When I left my law firm, I did not immediately search for a new career.
I don’t want to get into a tremendous amount of detail about why I chose to pursue a career in education, but I will say that I wanted to pursue work that would allow me the opportunity to change individual lives around me. I spent a significant amount of time thinking about my own personal highest and best use. How could I use my specialized education and knowledge, as well as my strong desire for excellence, to provide the most benefit to people around me? Where was I needed?
Over the course of a few months, I began to research opportunities in education. Upon reflection, it seemed to me that educational inequity is a foundational problem that leads to a number of other societal issues. It appeared to me that with educational equality, other problems in our society (e.g., poverty, disease, unemployment, etc.) could be avoided.
Although I had desire to go into education, I had not decided on the path I would take to get there. I spent time researching several options, like working with an education-related non-profit and even going back to school to obtain a degree in education.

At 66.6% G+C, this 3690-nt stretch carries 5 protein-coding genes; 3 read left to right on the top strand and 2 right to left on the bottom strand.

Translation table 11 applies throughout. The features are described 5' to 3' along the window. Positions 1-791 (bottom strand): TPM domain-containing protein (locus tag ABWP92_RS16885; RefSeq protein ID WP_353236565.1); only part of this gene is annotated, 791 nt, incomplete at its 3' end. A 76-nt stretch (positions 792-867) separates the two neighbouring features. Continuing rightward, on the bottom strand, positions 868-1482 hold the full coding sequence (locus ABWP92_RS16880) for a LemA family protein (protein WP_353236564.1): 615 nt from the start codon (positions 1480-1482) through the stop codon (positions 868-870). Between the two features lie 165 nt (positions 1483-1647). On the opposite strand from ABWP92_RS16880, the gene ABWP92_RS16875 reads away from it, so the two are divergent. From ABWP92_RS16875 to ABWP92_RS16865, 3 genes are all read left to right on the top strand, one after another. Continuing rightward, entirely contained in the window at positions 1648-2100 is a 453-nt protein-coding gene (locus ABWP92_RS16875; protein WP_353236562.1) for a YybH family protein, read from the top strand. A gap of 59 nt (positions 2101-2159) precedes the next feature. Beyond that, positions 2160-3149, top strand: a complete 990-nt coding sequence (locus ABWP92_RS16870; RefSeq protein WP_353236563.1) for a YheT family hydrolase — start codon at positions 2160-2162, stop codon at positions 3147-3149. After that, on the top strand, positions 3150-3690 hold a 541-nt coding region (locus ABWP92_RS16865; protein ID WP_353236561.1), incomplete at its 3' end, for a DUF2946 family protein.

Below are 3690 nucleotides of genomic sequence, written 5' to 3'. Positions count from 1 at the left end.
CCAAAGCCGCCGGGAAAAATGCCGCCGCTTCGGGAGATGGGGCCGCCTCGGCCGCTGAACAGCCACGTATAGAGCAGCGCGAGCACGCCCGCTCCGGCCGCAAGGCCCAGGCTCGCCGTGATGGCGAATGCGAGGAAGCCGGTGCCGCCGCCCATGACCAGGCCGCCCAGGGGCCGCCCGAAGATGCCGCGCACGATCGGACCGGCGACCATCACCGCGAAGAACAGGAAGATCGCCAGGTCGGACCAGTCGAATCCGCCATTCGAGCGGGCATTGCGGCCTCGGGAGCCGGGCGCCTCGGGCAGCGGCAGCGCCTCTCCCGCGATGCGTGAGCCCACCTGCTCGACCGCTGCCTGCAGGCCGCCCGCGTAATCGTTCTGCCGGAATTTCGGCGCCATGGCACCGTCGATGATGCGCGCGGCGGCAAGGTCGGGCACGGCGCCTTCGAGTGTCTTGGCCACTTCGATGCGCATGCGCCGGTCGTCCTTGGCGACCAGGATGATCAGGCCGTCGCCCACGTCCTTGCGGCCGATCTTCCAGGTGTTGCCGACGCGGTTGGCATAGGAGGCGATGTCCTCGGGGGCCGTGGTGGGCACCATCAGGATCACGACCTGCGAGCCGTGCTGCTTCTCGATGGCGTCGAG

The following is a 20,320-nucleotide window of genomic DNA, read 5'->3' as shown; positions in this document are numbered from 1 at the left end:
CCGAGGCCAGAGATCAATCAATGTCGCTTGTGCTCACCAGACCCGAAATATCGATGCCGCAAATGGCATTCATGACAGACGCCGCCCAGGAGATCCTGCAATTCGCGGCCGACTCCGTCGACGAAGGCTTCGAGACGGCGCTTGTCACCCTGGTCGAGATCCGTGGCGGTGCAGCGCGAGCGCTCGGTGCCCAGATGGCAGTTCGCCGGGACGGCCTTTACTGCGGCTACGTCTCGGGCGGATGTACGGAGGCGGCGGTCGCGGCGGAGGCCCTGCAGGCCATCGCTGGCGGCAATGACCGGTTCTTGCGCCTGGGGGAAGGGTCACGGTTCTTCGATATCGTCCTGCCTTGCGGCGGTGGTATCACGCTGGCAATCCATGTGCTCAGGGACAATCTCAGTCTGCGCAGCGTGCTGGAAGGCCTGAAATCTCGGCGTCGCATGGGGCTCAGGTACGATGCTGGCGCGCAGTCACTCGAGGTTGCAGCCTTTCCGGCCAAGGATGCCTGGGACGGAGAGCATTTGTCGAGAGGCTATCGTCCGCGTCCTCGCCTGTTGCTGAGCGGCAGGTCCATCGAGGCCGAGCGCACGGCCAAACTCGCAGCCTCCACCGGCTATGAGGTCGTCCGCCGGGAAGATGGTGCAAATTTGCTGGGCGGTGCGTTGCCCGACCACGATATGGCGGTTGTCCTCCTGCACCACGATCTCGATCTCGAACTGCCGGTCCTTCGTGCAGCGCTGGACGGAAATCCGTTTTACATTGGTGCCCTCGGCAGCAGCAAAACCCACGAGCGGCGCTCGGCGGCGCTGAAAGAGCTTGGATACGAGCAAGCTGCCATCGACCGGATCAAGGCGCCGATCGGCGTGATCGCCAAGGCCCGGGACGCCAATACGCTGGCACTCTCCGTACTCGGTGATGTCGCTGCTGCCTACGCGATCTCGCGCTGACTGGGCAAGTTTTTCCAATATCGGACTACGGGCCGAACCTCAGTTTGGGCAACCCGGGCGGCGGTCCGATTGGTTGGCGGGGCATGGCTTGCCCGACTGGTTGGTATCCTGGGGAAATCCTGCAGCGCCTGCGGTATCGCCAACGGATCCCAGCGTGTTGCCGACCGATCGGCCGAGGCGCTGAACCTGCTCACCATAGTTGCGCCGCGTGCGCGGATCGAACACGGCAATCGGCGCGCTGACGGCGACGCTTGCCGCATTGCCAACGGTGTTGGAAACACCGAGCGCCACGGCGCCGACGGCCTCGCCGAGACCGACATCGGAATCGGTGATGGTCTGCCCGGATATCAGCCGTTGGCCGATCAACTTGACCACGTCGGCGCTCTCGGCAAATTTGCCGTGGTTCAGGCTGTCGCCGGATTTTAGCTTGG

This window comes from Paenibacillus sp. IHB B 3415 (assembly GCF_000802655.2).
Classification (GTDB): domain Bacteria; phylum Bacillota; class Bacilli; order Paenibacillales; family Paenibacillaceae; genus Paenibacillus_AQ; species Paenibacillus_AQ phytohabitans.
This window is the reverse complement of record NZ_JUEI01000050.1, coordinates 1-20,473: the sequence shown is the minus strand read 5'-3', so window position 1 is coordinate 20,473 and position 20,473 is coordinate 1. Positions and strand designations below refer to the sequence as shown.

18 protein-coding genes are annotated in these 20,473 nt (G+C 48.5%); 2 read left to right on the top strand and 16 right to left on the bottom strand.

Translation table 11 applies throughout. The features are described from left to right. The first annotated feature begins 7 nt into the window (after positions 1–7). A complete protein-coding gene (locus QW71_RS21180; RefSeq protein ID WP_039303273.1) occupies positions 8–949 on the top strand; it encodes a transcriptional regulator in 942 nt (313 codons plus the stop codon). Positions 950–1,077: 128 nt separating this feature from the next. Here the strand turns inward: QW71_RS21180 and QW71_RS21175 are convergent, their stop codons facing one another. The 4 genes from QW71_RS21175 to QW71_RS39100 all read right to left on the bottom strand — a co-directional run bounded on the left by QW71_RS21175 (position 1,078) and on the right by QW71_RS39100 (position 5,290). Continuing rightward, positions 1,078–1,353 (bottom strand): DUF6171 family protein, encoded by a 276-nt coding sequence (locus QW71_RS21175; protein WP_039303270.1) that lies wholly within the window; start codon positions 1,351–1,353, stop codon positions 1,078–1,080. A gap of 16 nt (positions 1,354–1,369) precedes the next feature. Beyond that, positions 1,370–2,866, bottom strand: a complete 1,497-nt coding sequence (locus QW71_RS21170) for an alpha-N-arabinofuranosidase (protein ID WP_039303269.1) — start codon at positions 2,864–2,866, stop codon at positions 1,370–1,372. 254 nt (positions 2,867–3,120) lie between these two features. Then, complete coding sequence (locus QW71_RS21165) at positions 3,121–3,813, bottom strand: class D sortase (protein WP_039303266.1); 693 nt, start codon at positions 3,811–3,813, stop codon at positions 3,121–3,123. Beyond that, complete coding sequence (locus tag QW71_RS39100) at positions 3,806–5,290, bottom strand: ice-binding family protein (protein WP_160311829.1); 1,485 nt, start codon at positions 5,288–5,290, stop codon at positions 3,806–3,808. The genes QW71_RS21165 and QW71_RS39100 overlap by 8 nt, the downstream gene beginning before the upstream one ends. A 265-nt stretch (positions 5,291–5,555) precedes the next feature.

One day, I attended a local job fair. I had seen that a local school system would be participating, and I wanted to speak with someone about teaching. When I spoke with a representative of the school system, we discussed my legal background and my interest in pursuing a career in education. Thankfully, she was very honest and frank with me. She said that without a demonstrated background or interest in teaching on my resume, I would likely be perceived as a burned out lawyer looking for an “easier” profession. (Yes, lawyers seeking any type of career transition get that one a lot. If you are a lawyer looking to transition, you will fight that stereotype everywhere you go.) It seemed harsh, but I greatly appreciated her honesty. If I would be fighting that perception, I needed to know it! We talked about different ways that I could effectively begin the transition to education, like going back to school or becoming a part of Teach for America. And that is when my path started becoming clearer to me.
I started researching Teach for America pretty heavily after that. I was very impressed with the information that I found. I read Teach for America’s website, I read editorials in a number of newspapers, and I read all of the blog posts I could get my hands on. I read the good, the bad, and the ugly. I understand some people love TFA, and some people have criticisms of TFA. I understand that some people have had incredibly positive experiences teaching, and that others have had, well… less than positive experiences.
But at the end of the day, I believed (and still believe) in the work that TFA is doing to eliminate the achievement gap in our schools, and I wanted to be a part of it. Teaching with Teach for America fit perfectly within the parameters of the mission statement I had previously identified for myself and the career goals that I had set to find challenging and meaningful work that would change lives. I decided I would apply. And the rest is history!